Showing posts with label Cartoon Network. Show all posts
Showing posts with label Cartoon Network. Show all posts

Friday, July 27

Ordering Up Ethics: Flogs, Blogs, And Posers

After reading that 279 U.S. chief marketing officers, directors of marketing and marketing managers polled in the PRWeek/Manning Selvage & Lee (MS&L) Marketing Management Survey revealed some confusion over ethics, I posted a poll to see if a self-selected group of participants could determine which of eight case scenarios might demonstrate the greatest ethical breach, noting that some were not ethical breaches (but have had some people attach ethical arguments to them).

While the poll was well read, only 22 people participated as of 9 a.m. this morning (before PollDaddy had some challenges). There are several other accounts for low participation, including: ethics cannot really be measured in terms of “greatest;” not everyone was familiar with the various cases; and people are generally confused and/or don’t care about ethics anyway. All valid points.

Fortunately for me, a few people opted in because I promised to make no claims that this is a scientific survey, but rather a discussion opener for today (and an opportunity to try PollDaddy). So here’s our take on eight...

(Poll 23%) John Mackey, CEO of Whole Foods Market, Inc., anonymously posted disparaging remarks about Wild Oats, a company that Whole Foods is now hoping to acquire. We considered placing this in a secondary position, until Vera Bass offered the following on BlogCatalog: “… I believe that breach of the more specifically defined duties (especially fiduciary duty) and obligations that are developed and maintained by those who carry more responsibility for others than most people do, is, by this definition, a greater breach.” Clearly, this is an ethical breach; and we’ll be adding something to our case study next week.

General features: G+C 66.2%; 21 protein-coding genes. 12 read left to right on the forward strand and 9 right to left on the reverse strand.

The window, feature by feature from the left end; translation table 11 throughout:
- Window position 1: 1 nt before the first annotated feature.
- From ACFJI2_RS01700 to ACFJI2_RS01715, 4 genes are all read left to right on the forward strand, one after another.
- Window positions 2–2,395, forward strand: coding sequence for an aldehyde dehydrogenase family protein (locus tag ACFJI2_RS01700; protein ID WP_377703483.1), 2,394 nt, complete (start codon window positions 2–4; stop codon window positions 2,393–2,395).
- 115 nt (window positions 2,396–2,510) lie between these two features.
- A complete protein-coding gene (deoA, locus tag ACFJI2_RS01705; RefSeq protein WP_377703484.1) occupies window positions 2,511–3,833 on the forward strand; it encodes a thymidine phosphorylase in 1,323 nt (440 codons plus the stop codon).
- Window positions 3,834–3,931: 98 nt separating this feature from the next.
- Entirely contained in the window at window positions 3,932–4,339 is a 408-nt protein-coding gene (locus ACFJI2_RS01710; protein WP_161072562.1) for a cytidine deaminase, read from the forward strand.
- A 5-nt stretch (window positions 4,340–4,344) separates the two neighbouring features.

(Poll 18%) Julie Roehm accepting gifts from advertising agencies while they were seeking the coveted Wal-Mart account. While there are allegedly other ethical breaches related to this case study, we limited the poll to a single breach because it’s enough. While some argue wooing guests is an industry norm, the truth is Roehm knowingly violated her company’s policy and has been spinning ever since. While the initial action was bad enough, her defense of it continues to damage an increasing number of people.

(Poll 36%) Edelman Public Relations Worldwide published a fake blog (flog) last year for Wal-Mart (there were three actually). What makes this scenario stand out is that it was premeditated by people who knew better. The real irony is that Wal-Mart could have avoided the breach with disclosure. Perhaps more ironic, no matter how you feel about Wal-Mart, it has enough good news not to need fake news. We placed it third, but only because no one seems to have been hurt.

None of the other five are ethical breaches. At least, not to date.

(Poll 14%) While the Cartoon Network bomb scare illustrates a worst case scenario for a guerilla marketing campaign to go wrong and clearly impacted Boston (closing roads, tunnels, and bridges for hours), it is not an ethical breach. While ill-advised and perhaps not well thought out, it really wasn’t about ethics. In truth, Turner Broadcasting Systems acted very quickly and accepted all responsibility. The guerilla marketing firm that oversaw the campaign, on the other hand, was much slower to respond.

The (Poll 0%) Microsoft’s laptop giveaway, (Poll 5%) Nikon camera outreach program, and the (Poll 5%) McDonald’s mommy bloggers have all been questioned and talked about by bloggers. While all of them have the potential for an ethical breach, none of them did (that we are aware). As long as bloggers disclose the gift, loan, etc. and do not allow these items to bias their opinions and/or encourage/obligate them to make false claims, then no ethical breach can occur.

The last scenario, where Jobster sent Jason Davis a cease a desist letter, claiming Davis had violated a non-compete clause for launching a social network called, was not an ethical question. While the method was not prudent, there was no ethical breach. The two have since reached an amicable agreement.